*“Marketing on the Map: Visual Search and Consumer Decision Making”; Nicolas Lurie, Assistant Professor of Marketing, College of Management, Georgia Institute of Technology, College of Management and Sam Ransbotham, Assistant Professor of Information Systems, Carroll School of Management, Boston College.

“…distinctions between government services and political campaigning are being blurred as politicians use Internet technology”–National Journal

excerpts:  In general, federal laws bar the use of government assets for political campaigning. But the much-lawyered distinctions between government services and political campaigning are being blurred as politicians use Internet technology to extend their advocacy…White House officials declined to be interviewed on the rules governing the separation of campaign and state data.

“There are indications that the administration wants to revise some of these laws, particularly with respect to the Internet, and we’re waiting to see if we can play a role,” said Peter Greenberger, a former regional campaign manager for Al Gore’s presidential bid who now heads Google’s Elections and Issues Advocacy team. “The real question that people are trying to answer is what can the White House do now that they’re the White House as opposed to a [political] campaign.”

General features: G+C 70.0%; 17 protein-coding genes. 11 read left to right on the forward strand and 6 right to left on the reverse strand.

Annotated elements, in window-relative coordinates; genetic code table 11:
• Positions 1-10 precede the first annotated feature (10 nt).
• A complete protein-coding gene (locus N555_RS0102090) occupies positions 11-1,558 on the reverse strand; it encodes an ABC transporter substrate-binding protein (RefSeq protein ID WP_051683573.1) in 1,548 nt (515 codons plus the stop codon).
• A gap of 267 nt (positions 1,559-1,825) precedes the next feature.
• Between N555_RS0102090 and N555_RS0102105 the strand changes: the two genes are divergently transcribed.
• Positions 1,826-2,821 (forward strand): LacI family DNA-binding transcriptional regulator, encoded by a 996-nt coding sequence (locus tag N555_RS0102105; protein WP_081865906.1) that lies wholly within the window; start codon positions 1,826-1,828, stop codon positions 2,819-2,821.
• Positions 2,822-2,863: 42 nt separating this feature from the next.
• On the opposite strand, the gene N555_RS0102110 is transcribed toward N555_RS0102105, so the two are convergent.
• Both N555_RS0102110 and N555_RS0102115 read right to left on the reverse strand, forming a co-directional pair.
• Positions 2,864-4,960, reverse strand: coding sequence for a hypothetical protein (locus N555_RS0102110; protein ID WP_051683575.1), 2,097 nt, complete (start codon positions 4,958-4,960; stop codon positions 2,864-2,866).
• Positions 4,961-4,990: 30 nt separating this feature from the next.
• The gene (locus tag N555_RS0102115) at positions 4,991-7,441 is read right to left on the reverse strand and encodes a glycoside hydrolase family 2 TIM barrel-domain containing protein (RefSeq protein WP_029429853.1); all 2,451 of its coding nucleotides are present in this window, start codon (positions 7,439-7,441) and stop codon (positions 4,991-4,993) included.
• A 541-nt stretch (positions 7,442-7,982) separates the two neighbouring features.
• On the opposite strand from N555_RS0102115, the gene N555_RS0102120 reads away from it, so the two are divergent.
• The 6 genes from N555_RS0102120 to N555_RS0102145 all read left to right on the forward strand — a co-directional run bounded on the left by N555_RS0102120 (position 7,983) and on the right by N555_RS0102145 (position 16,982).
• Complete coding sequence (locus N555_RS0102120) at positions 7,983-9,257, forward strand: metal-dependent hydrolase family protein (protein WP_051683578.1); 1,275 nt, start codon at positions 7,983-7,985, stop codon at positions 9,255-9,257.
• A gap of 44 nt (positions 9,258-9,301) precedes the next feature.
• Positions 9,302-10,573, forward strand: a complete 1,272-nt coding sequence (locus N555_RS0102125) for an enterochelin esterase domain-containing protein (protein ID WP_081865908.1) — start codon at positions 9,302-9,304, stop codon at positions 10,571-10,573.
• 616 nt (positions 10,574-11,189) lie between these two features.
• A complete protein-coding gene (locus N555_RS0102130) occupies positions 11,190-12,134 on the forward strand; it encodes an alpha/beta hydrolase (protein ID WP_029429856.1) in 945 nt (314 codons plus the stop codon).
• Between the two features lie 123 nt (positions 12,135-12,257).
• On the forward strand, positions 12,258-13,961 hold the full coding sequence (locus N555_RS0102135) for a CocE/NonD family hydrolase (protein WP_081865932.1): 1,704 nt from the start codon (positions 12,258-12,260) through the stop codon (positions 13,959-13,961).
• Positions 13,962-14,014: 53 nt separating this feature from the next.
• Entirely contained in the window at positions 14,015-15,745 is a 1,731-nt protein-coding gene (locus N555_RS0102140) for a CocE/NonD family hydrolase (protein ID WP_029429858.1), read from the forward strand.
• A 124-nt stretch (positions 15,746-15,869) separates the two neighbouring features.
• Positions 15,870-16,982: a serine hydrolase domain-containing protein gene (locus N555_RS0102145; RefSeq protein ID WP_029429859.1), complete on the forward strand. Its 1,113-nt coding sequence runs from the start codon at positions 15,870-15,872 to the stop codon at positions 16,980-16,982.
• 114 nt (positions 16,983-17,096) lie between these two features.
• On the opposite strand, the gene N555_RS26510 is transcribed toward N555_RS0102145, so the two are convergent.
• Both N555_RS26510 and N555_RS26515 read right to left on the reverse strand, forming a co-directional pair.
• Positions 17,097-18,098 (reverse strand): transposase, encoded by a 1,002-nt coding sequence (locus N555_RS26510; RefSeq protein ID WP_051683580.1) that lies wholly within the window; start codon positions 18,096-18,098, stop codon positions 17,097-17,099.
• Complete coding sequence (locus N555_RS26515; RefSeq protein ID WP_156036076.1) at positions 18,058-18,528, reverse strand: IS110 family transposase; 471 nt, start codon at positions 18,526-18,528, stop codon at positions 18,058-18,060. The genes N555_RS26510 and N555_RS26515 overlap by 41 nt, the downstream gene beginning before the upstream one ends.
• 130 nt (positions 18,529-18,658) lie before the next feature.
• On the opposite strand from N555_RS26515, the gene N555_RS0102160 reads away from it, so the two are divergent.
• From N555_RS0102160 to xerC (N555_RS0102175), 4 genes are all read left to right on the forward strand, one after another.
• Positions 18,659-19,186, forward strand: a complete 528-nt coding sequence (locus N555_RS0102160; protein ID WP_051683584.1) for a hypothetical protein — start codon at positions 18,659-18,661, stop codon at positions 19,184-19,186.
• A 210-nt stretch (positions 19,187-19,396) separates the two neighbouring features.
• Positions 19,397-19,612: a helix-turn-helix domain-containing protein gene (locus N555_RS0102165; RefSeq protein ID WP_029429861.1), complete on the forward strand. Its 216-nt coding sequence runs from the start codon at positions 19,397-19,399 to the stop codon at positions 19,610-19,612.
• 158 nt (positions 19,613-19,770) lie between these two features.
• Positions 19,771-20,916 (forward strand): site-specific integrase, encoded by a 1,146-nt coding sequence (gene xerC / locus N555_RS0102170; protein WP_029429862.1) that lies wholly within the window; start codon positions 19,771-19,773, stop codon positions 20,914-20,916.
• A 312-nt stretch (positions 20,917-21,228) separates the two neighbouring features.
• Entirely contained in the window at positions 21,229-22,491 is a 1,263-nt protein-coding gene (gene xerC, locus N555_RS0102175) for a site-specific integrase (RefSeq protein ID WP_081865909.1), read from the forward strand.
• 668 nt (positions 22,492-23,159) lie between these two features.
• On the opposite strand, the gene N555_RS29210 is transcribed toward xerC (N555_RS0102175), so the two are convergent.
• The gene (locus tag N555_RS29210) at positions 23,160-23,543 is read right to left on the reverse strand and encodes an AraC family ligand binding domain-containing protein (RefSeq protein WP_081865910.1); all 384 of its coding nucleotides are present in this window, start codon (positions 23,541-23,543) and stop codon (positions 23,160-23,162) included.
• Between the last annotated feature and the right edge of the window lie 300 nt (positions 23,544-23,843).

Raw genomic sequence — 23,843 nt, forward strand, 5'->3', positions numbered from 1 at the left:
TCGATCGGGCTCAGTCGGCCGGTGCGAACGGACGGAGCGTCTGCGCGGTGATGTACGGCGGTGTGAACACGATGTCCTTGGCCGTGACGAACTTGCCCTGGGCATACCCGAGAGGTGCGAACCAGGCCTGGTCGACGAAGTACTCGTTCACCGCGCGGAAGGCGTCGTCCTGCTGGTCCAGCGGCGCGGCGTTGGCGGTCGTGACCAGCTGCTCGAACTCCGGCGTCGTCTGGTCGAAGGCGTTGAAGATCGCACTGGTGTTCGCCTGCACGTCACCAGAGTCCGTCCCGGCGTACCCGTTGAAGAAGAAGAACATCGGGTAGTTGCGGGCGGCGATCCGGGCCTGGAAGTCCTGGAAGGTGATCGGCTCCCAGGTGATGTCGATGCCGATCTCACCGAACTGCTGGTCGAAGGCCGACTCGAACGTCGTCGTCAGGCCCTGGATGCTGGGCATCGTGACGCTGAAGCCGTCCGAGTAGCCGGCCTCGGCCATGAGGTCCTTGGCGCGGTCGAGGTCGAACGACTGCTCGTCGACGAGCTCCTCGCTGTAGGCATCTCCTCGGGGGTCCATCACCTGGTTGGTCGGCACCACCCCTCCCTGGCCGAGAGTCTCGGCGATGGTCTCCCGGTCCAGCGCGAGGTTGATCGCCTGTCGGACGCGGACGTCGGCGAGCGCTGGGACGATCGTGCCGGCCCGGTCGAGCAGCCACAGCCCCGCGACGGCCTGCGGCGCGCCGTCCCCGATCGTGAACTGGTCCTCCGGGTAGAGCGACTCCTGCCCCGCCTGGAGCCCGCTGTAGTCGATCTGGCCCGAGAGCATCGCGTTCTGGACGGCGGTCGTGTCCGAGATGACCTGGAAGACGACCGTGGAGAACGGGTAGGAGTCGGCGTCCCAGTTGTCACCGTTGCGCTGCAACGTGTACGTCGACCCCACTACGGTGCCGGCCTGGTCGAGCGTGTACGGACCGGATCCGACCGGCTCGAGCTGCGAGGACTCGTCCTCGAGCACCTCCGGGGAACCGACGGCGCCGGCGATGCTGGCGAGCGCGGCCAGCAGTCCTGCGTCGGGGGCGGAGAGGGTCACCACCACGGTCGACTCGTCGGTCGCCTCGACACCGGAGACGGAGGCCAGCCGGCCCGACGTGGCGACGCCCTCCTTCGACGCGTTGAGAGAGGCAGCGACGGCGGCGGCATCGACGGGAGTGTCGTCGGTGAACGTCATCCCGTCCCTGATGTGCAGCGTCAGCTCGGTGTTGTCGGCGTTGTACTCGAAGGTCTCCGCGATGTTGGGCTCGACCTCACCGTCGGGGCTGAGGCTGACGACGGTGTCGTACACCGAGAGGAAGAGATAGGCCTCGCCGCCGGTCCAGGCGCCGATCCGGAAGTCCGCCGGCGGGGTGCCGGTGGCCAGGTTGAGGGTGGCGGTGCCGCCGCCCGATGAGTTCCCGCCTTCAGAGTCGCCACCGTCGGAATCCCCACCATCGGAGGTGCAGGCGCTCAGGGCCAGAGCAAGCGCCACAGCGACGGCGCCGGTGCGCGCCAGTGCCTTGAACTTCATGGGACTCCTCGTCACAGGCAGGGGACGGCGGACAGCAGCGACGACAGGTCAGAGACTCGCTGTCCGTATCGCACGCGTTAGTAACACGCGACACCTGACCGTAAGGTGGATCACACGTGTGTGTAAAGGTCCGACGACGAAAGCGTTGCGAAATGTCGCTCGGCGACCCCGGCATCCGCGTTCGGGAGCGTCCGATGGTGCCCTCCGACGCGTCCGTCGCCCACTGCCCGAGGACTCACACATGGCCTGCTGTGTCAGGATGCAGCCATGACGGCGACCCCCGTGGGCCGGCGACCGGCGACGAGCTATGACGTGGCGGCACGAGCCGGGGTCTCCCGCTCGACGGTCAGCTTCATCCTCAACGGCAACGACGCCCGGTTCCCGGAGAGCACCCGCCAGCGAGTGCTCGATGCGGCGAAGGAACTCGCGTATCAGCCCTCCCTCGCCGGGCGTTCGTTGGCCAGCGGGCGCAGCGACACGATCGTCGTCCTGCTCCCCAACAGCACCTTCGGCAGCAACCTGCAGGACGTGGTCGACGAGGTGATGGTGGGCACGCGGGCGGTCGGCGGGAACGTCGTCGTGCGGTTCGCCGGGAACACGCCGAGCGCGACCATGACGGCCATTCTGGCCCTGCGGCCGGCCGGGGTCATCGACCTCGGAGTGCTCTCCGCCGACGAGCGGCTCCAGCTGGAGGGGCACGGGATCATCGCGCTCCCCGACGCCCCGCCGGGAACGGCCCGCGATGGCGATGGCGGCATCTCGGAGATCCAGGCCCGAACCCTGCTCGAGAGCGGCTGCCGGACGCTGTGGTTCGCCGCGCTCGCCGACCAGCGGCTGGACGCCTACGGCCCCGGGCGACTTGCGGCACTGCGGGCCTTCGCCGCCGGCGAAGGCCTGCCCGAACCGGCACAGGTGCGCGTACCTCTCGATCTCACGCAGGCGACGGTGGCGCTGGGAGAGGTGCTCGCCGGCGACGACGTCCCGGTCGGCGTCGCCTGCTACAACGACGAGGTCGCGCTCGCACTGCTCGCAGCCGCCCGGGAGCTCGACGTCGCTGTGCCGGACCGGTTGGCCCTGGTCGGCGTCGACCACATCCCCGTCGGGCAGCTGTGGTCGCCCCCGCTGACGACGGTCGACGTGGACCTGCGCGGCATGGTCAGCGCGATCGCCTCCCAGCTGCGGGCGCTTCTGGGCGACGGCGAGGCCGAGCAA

Finding that line will mean answering questions about rules that bar the use of government assets for political campaigning, contracting rules that limit the ability of officials to hire one company rather than another and laws that bar government officials from favoring contractors, said Google officials. Also, added Greenberger, “There would be issues providing some services to an elected official that is not provided to somebody else,” such as a political opponent. But, he added, “in some cases, you know, incumbency is a powerful thing.”